It was a perfect day for football, and we all remember it like it was yesterday (don’t we?).
WLU was, of course, heavily favoured, and took the predicted 23-3 lead at halftime.
The Warriors came out breathing fire in the second half.
Quarterback Greg Sommerville threw touchdown passes to Dan Hagen and Mike Grace;
Mike Karpow added a field goal.
Suddenly it was 23-20.
The Hawks were reeling, and the Warriors were set for the final killer blow.
Waterloo was pressing for the go-ahead touchdown from the three yard line.
Sommerville handed off to running back Bill Guthrie, who will probably never forget fumbling the ball.
Later, Karpow added another field goal to tie the game, but UW was unable to go ahead, as WLU intercepted another Sommerville pass in the end zone (sigh) and WLU full back Jim Reid scored the winning touchdown with less than two minutes left.

A big disappointment.
But also a super effort.
“We should have beaten WLU”, says Delahey.
“We played so bloody well.
The low point was looking at those guys after the game.”
Unfortunately the split-division schedule was dropped after the 1978 season and UW football returned to a successions of two-wins-or-less seasons.

Mind you, they did tie the Toronto Blues 20-20 in 1980 when the Blues were ranked number 1 in the country, and the 25-24 win over Toronto in 1984 was “fantastic! The punting was the key to the victory,” says Jim MacMillan, the, uh, punter in 1984.


So here we are in 1986 and — I hate to say it — the Warriors have lost 19 games in a row.
It’s trendy, but unfair, to knock the program without really knowing what’s going on.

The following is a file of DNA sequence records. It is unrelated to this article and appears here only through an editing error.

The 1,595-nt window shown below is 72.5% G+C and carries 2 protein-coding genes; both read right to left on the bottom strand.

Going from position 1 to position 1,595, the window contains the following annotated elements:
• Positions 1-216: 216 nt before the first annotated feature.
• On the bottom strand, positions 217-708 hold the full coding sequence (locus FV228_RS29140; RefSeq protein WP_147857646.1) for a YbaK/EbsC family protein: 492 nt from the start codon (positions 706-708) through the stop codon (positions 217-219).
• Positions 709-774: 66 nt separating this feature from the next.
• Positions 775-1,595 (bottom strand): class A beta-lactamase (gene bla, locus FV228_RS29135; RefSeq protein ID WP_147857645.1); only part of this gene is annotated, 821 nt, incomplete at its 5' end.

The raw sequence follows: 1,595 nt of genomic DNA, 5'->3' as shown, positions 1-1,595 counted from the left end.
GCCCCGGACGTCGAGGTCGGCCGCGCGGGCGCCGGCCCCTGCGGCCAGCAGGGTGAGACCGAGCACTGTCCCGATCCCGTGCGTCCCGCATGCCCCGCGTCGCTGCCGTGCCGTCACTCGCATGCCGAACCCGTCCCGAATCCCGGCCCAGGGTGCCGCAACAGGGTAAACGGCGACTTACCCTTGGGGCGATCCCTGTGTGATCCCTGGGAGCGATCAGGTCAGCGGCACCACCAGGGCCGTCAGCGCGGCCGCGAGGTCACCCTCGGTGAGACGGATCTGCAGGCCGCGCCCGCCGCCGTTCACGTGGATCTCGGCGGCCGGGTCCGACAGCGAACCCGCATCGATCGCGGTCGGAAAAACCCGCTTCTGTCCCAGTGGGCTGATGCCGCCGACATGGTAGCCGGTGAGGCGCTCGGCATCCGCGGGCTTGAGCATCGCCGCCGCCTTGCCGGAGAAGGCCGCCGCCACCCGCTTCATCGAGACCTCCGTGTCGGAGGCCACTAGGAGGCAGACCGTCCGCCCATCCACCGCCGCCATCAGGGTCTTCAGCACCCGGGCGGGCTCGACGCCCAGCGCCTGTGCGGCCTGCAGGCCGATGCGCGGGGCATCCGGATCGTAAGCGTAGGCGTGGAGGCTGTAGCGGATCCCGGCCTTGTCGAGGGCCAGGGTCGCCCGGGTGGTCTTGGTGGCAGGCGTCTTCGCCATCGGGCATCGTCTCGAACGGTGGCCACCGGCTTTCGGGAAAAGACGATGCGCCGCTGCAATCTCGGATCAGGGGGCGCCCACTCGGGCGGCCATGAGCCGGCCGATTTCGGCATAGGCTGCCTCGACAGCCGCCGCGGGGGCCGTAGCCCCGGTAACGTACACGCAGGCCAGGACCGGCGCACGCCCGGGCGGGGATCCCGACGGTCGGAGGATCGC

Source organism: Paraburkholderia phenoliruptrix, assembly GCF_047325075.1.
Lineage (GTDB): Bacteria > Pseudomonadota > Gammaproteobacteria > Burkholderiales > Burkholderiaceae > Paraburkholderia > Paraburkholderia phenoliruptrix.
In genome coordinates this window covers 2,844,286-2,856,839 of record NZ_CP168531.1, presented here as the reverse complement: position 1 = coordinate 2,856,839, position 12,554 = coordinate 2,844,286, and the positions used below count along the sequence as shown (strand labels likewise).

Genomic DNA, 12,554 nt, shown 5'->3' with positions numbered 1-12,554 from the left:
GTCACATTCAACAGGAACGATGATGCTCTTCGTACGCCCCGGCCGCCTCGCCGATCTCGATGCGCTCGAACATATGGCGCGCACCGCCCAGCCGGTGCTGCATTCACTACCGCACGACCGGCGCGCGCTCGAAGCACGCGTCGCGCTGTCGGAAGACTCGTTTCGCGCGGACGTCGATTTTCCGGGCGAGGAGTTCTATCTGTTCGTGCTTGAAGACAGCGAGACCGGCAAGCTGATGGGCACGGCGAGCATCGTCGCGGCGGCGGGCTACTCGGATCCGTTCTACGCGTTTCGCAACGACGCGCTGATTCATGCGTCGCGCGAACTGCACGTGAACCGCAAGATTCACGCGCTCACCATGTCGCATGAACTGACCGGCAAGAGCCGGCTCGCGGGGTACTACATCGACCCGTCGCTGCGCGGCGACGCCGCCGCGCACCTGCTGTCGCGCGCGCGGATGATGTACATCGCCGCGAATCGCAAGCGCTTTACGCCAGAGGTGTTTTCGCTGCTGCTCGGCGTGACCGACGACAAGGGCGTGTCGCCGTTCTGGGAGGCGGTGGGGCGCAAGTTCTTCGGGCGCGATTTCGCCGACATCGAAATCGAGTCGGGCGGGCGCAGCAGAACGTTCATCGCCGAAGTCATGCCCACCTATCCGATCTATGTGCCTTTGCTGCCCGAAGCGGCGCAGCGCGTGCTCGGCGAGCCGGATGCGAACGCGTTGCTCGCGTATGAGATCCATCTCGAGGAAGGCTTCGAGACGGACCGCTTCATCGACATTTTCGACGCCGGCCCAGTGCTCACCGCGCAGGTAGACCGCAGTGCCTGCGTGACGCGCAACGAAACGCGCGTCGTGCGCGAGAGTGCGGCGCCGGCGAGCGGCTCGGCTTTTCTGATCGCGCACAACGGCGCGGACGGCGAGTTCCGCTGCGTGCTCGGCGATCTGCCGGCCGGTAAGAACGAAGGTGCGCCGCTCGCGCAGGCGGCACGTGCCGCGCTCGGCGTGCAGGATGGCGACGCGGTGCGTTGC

Coach McKillop took over from Coach Delahey for the 1982 season, after a long and successful tenure as UW hockey coach.

“I can adamantly say — this keeps me going — no matter who you talk to, there are no negative vibes from the kids,” he says. “Have they enjoyed it?
It’s the thing that keeps me young.”

Only this year has UW begun to recruit football players.
And it’s paying off. The team is becoming more competitive, although the actual won-lost record won’t show it just yet.
“If we have another recruiting year like last year, we’ll be 25 per cent better again.
You’re only as good as the horse you’ve got in the barn,” McKillop comments.

But it’s not easy, and McKillop and assistant coach in charge of recruiting Ron Dias are not having an easy time of it.
“My biggest concern is that people in local high schools are not supporting our program.
They’re actively discouraging people from playing here.
We find exactly the opposite outside Waterloo County,” the coach says. Unbelievable.

“We’ve done everything”, he continues. “We ran a football clinic here.
People came and said it was the best they’d ever been at.
But the least attendance was from Waterloo Region.”

On recruiting, Totzke notes that “if you want success, you have to do it.
There are difficulties with the perception of the university, that it’s a high tech school, very demanding, that nobody has any fun.
These perceptions are difficult to overcome.”

Looking back over the years, you might not think that football at UW has been a success.
But it has.
“You know the best thing I can say?
If I had to do it again, I would”, says former centre Pete Callaghan, who played from 1981 to 1985, a period when the team won only 5 games.

Or ask Frank Kosec, the most recent Warrior to make the CFL, who retired this year after a career with Calgary and Montreal (and an environmental studies degree.)